Today’s landscape of religious practice and the climate in which it is practiced would be unrecognizable to Collins.  However, closer examination of full churches and the unquestioned and unquestionable authority of the clergy of the time, reveal a devastating legacy. The appalling experience of vulnerable children in Industrial schools and the women of the magdalene laundries, serves to illustrate how the church assumed control of social policy with the aid of an acquiescent government and a cowed people.

This dark chapter of abuse and cover-up has seen a deep rift emerge between many of the faithful and the official church. Though Ireland is not unique in this regard, the fall-out for society as a whole has few international comparisons.

The steady separation of church and state in recent times is good for both. Constitutional reform, including divorce, the repeal of the 8th amendment, and marriage equality are evidence of an endeavor to have a Constitution that is fit for purpose in a modern democracy.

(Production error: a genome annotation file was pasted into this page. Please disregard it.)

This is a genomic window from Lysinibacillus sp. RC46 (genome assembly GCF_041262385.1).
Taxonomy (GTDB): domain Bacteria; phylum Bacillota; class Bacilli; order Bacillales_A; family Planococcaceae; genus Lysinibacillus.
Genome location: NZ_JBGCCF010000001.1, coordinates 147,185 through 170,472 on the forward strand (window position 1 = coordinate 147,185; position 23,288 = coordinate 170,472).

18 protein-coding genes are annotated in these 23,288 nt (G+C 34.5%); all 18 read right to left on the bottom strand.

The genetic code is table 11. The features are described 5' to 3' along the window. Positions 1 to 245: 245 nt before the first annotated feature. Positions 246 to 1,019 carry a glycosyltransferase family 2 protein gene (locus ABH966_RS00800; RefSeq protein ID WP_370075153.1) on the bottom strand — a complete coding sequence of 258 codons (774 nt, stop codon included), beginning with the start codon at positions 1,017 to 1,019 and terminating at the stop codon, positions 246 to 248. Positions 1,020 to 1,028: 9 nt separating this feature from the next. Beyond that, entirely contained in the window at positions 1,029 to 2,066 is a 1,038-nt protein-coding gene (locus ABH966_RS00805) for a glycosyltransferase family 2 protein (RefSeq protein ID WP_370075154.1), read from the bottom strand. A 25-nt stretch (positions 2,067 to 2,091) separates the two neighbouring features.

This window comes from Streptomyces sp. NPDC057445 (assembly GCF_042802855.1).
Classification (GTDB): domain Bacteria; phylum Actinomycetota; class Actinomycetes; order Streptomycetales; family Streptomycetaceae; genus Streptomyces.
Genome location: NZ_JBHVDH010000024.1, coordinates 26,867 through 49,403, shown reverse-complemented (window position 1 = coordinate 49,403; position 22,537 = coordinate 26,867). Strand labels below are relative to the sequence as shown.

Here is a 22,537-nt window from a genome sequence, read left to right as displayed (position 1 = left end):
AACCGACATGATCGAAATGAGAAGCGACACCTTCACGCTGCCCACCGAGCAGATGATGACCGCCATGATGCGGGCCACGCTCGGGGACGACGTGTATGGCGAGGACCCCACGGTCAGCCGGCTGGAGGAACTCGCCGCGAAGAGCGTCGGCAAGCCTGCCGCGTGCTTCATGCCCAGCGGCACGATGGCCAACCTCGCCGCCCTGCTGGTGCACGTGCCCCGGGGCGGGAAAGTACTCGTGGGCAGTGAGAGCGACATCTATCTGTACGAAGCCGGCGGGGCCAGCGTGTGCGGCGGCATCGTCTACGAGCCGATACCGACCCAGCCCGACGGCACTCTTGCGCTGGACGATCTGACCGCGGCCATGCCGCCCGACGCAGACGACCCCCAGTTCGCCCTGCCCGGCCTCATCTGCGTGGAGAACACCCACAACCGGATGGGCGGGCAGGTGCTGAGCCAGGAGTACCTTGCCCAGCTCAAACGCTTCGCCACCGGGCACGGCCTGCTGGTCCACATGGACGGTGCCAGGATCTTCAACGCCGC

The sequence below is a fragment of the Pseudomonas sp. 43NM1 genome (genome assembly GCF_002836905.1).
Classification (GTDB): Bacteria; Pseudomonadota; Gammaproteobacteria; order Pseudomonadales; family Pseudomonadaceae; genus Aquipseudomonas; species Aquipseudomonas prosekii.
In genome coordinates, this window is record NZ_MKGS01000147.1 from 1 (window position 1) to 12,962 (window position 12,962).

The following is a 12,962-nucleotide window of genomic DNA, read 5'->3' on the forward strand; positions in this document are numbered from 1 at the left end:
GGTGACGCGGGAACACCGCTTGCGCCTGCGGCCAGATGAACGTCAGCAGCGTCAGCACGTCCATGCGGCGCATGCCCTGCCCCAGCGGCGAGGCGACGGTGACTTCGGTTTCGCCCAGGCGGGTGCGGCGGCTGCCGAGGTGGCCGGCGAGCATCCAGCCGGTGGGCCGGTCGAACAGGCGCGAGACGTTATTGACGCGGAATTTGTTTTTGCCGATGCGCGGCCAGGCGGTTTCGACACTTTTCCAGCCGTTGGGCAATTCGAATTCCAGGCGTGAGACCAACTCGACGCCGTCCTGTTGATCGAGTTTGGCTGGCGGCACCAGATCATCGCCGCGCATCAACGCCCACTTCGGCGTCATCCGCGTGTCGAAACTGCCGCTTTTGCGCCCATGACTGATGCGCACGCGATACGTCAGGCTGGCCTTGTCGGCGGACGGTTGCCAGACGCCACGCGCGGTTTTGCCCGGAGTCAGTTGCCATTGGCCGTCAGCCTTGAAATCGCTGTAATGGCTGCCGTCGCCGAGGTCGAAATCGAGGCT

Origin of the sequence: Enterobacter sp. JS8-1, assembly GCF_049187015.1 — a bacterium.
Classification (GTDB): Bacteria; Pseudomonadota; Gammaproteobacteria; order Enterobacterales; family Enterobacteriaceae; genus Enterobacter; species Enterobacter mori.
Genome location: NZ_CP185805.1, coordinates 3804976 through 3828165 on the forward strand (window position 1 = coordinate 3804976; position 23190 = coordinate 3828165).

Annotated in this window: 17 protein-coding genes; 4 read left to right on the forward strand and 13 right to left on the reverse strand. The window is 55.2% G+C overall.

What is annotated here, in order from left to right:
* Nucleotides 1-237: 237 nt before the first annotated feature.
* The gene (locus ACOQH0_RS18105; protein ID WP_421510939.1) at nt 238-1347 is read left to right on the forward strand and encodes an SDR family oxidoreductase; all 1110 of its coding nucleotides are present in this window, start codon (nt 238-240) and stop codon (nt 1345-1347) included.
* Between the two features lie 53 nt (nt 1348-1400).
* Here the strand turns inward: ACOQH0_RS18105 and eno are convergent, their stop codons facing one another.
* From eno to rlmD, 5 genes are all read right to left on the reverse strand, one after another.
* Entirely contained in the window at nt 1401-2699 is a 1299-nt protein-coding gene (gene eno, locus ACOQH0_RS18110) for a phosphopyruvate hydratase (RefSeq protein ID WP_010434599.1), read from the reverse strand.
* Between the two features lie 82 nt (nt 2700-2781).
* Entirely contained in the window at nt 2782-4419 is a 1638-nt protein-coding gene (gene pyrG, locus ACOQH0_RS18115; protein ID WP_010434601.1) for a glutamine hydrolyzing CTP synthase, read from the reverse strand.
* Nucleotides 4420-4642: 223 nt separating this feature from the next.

This is not to advocate for a moment that Ireland should become a secular wasteland driven only by the values of the marketplace or of a virtual mob. Irish people are I believe deeply spiritual – a fact reflected in the pre-historic monuments such as Newgrange to the packed churches of most of the 20th Century. The misdemeanors and criminality of the few should not be used to deny this innate Irish characteristic.

In discourse on such matters we often refer to ‘The Church’, thereby inadvertently suggesting there is only one. Ireland has changed a lot in recent years and the patchwork of religious practice, although still predominantly catholic is a rich and varied tapestry of faiths and beliefs.  As a society we are all the better for its variety and diversity.